By now, most businesses are familiar with big data technology. Everyone has a general idea of how it works, but things get foggy when it comes to actually implementing a big data practice. You’ll notice that I used the word “practice” and not “technology.” That’s because most businesses don’t care what’s installed on their servers; their interest lies in growing the company by improving processes and decision making. Right?

A big data practice involves collecting all your resources—human, equipment, virtual, software and administrative—so that you can use the data and specific analysis techniques to give the company a competitive advantage. This may involve helping the company learn more about itself or reduce its costs. A big data practice isn’t just for the IT department, nor is it solely of interest to the marketing or operations teams. In fact, it’s not for any one business unit. It’s for everyone as they work together with an agile approach.

In fact, this is what we recommend to companies who are serious about big data; a successful practice is practically a business unit unto itself.

But before you get to that point, you need to know what your big data objectives are. For some companies, the answer is crystal clear. For others, not so much.

The experts agree that no matter what its size, a company should start by measuring itself. This includes measuring its processes, knowing what it does and how, using data as a support. Simply put, before jumping into big data, you need able to do basic business intelligence.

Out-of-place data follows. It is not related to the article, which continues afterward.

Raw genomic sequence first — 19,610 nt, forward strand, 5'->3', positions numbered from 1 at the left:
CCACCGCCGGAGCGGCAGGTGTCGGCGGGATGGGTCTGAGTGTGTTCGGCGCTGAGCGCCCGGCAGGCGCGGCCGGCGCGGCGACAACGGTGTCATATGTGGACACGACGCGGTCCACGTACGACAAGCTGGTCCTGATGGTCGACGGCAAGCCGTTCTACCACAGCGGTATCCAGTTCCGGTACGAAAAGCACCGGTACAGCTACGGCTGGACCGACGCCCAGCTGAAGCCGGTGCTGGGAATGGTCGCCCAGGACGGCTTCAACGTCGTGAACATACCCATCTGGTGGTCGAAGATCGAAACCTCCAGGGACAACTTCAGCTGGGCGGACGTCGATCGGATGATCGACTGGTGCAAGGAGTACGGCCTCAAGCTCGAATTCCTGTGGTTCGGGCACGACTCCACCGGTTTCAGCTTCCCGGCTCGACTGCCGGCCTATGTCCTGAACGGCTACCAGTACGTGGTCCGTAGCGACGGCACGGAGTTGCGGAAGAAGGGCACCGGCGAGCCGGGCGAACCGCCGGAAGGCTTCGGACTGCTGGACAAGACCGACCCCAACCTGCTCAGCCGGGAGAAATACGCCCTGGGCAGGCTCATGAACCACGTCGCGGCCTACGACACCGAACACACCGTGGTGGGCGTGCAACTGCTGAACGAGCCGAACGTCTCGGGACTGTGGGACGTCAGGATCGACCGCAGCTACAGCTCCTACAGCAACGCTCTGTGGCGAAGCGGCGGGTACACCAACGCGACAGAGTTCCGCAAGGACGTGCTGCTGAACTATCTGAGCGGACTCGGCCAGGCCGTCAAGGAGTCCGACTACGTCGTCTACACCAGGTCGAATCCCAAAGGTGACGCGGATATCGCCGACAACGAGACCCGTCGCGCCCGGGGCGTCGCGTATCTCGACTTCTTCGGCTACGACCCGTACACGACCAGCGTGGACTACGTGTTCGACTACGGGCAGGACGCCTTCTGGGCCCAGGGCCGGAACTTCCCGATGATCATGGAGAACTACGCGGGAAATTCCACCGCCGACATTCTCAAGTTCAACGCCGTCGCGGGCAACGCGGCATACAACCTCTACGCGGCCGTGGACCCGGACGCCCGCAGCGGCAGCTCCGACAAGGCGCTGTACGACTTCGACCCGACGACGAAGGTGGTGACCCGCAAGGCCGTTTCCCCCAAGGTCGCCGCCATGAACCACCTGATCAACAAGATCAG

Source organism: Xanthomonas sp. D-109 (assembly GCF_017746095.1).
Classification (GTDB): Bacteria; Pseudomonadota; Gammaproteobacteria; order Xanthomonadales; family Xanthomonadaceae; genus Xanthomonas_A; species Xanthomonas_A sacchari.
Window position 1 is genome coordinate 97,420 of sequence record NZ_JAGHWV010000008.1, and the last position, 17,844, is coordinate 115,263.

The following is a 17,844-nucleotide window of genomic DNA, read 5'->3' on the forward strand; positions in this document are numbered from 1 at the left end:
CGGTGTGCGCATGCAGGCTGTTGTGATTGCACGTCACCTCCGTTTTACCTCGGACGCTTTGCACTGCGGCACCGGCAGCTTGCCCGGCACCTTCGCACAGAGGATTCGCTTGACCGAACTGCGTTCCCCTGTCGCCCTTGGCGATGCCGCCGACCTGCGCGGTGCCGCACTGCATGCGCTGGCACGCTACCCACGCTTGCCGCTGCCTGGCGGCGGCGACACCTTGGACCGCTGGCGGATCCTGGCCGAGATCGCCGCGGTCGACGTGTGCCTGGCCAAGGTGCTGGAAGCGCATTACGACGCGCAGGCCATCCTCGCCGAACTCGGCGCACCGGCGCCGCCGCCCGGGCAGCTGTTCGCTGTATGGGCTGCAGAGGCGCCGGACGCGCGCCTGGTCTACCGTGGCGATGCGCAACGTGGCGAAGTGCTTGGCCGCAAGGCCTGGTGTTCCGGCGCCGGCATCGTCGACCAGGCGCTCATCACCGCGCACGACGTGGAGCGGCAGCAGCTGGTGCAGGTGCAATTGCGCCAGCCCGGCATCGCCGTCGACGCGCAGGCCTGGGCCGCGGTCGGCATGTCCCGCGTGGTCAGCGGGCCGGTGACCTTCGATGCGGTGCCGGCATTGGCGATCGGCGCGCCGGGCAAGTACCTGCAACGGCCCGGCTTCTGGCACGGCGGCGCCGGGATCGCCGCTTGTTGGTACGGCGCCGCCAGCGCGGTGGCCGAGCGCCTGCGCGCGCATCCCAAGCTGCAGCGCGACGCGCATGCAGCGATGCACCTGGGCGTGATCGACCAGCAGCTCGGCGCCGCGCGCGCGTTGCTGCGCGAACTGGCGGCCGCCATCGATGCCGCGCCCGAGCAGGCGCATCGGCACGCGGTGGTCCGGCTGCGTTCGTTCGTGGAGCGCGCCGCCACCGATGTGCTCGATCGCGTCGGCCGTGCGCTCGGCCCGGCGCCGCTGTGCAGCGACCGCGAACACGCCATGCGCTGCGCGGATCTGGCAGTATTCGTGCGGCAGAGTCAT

Source : https://infocus.emc.com/william_schmarzo/big-data-business-model-maturity-index-guide/

 

Only then can you push your analysis further by using historical data to predict what will happen in the future—and see how you can adjust accordingly. And this continues until you have completely transformed how your company does business.

Recommendations like this are interesting, but the reality is that there’s nothing like methodologies that are tried-and-true, kind of like grandma’s recipes. That’s what we set out in our white paper, “Big data for business: How to use it to your advantage.” It explains these methodologies in full, as well as essential concepts for sound decision making, reference use cases and more.